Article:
How to Make Historically Accurate, Authentic Hakama. There are quite a few hakama tutorials online and in print, but I was disappointed in most of what I found.
Some were historically inaccurate, some were needlessly complicated and mathematical, and some were just on crack (“Just big skater pants”? Really? You’re kidding, right?!). So I decided to combine the best of the tutorials and information I’d found, plus my own innovations and research, and write my own tutorial. This will be appropriate, with modifications, for hakama from the Heian to modern eras. Let’s Get Started Let’s start with choosing our fabric. Period Japanese looms were much narrower than modern Western weaving, usually only 13-14″. How much fabric will you need? Here, I’ll be making four-panel hakama (totaling eight panels for two legs), pretending a 13″ loom width, which run 39″ waist to ankle.
There are quite a few pieces to cut, but they’re all fairly simple. Because my fabric is 54″ wide including selvage, it’s easy to lay out my 13″ panels side by side. How to make a Tsuke Obi. Someone asked for a tutorial on how I made my tsuke obi so here it is!
Here is the list of things you will need. Two lots of 2 metres of fabric your choice (for reversible obi) 2 metres of stiff interface 4 metres of ribbon Sewing Machine Thread Pins Of course if you do not want to make a reversible obi then you just need 4 metres of one type of fabric. Instructions Step one Take your fabric and place it so the right sides are touching. Here is the basis pattern that I used. To lay out the pattern I would recommend the following. This way you are using the fabric economically so you can use the remaining fabric for other projects like making more obi! As the pattern is basically rectangles you can lay the pieces so they are edge to edge. Step two For the interface, you will need to cut the same shapes as above except the measurements are as follows. Again lay them out on your interface like the fabric.
Step three You now have all your pieces at hand. Step Four We will sew the tare part first. How to Copy a Garment that Fits Perfectly Without Taking it Apart. Home - Sew Sweetness. Home - Sew Sweetness. 第210回 洋服生地から着物を作るための情報. How to Make a Vintage Dress: Tips for Sewing Success. Anyone can sew a vintage dress, but having a plan of action certainly makes it easier.
Picking the right pattern for you, the right fabric for your pattern, and the right fabric for the occasion are all important for sewing success, especially when sewing vintage dresses. I have a few tips to offer that will help set you up for sewing success before you even pick up a pin. These are not tips to follow in numerical order because they will all shape the bigger picture as you plan your project. However, I do think it’s important to start by evaluating your skill level. It doesn’t matter if you’re a novice or a master, identifying your skills will help you narrow down the right vintage dress pattern for you. If you are a beginner sewer, consider sewing from a vintage-inspired pattern or a vintage reproduction pattern. Modern vintage-inspired patterns will be easier to follow because the sewing instructions have been updated with current sewing terms and techniques. Image via luckylucille. How to make a yukata. Drafting Your Own PDF Sewing Patterns - An Overview.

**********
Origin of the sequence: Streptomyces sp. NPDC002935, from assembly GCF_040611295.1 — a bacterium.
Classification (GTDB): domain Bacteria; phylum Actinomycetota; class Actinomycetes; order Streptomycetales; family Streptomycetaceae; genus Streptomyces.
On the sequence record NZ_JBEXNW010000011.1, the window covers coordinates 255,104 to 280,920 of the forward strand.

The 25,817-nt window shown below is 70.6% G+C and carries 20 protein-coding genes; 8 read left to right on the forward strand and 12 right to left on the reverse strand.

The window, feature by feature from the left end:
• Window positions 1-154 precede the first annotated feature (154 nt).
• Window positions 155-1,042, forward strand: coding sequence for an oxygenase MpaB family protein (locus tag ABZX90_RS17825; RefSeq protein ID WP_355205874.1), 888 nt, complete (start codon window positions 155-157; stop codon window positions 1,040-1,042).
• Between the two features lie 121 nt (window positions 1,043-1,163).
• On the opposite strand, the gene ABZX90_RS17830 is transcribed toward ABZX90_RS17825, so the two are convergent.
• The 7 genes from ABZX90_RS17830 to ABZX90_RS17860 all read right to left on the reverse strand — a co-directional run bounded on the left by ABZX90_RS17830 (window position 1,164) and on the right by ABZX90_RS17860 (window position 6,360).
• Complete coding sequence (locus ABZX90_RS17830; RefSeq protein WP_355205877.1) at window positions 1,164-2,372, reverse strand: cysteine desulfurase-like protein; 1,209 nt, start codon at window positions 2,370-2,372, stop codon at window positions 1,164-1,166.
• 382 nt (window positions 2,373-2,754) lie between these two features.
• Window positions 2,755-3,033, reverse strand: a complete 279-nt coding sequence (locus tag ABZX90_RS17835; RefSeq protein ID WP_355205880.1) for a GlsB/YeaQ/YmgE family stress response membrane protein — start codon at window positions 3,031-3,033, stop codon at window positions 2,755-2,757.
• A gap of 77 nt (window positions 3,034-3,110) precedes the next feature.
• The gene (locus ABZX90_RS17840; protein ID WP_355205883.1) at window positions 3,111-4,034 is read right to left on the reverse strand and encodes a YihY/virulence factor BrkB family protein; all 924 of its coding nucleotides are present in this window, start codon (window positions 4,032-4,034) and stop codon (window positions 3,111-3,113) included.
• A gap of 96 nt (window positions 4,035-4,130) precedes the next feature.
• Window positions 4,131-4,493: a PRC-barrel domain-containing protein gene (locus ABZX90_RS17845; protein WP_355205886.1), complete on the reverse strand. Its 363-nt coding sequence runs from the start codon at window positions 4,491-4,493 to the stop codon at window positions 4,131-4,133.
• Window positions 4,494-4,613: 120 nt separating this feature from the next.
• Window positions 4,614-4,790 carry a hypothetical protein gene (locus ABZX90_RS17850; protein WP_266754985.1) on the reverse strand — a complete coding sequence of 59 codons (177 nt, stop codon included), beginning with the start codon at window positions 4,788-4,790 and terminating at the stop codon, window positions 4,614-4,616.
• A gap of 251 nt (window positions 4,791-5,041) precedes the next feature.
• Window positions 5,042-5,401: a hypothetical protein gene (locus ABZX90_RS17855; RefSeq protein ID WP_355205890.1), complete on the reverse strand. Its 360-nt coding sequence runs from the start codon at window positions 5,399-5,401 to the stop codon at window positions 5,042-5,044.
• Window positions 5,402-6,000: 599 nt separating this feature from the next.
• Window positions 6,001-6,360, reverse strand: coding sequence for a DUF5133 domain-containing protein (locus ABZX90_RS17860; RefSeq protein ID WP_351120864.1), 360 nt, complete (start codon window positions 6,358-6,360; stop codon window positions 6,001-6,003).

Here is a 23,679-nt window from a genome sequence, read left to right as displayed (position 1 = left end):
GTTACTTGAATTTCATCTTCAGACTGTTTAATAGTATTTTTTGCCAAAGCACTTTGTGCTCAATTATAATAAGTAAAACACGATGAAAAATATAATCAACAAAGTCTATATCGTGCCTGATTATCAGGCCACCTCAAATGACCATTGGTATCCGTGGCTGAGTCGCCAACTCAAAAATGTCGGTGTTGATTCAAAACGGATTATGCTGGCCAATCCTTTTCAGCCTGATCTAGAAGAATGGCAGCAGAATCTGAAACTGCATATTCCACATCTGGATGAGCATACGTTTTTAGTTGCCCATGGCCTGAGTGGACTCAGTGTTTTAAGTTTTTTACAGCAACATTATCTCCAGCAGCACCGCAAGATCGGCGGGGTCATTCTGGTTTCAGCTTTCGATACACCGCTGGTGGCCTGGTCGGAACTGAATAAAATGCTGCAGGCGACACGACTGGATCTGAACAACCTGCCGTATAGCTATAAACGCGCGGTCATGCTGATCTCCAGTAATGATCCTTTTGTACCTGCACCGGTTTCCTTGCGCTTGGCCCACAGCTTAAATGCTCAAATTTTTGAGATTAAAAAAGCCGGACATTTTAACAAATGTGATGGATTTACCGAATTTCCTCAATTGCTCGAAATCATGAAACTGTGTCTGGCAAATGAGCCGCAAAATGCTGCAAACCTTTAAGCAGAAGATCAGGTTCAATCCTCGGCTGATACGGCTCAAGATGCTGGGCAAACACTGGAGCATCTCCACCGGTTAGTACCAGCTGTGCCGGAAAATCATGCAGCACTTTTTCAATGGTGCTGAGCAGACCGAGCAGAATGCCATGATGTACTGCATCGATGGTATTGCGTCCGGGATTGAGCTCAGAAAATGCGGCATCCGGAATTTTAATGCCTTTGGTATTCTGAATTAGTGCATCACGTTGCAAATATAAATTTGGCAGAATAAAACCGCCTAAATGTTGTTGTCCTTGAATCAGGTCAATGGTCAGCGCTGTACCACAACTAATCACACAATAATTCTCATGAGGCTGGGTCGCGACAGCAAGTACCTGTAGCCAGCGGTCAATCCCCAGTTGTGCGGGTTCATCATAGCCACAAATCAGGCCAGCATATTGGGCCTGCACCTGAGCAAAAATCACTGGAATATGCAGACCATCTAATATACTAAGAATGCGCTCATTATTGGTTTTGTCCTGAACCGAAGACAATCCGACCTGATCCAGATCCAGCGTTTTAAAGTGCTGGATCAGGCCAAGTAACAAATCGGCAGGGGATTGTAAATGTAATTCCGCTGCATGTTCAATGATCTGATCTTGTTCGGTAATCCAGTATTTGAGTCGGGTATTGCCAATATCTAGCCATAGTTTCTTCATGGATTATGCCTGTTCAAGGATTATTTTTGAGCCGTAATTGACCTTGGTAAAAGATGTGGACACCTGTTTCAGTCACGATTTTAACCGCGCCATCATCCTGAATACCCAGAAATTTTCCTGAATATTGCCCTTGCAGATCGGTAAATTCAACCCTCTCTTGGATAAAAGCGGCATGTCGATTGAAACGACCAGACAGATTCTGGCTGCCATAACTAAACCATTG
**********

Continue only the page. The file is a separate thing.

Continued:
If you are new here, you might want to subscribe via email so you don't miss a post. UPDATE: I’ve launched a course that covers all the information to use Illustrator to make PDF patterns. It’s the course I wish I had been able to find when I was starting; you can find out more about how to make sewing patterns here: Now back to the original post. Twice this week I’ve been asked about how I go about making my patterns, so I thought this post could be an overview with a lot of links to resources for anyone interested in learning more. There are two basic parts to making PDF patterns. I’m self-taught as far as drafting patterns. Though it’s old (the 1970s photos are fun) it is thorough in explaining how to measure your body and draft slopers, then create patterns from them.
Later when I got into blogging, I discovered Ikat Bag. As for digitizing, well that’s another learning curve. OK, that’s all I’ve got for now, short of producing my own tutorial series on how I do what I do. Latest Free Sewing eBooks. Fashion, Sewing Patterns, Inspiration, Community, and Learning. Pattern Drafting & Draping. Sew Daily. Sewing needles and embroidery needles for needlework, quilting and appliqué. - John James Needles.
Start Our Free Online Sewing Class For Beginners. Pages This Blog Linked From Here Start Our Free Online Sewing Class For Beginners Whether you just want to brush up on sewing or have never touched a sewing machine before, this is the place for you!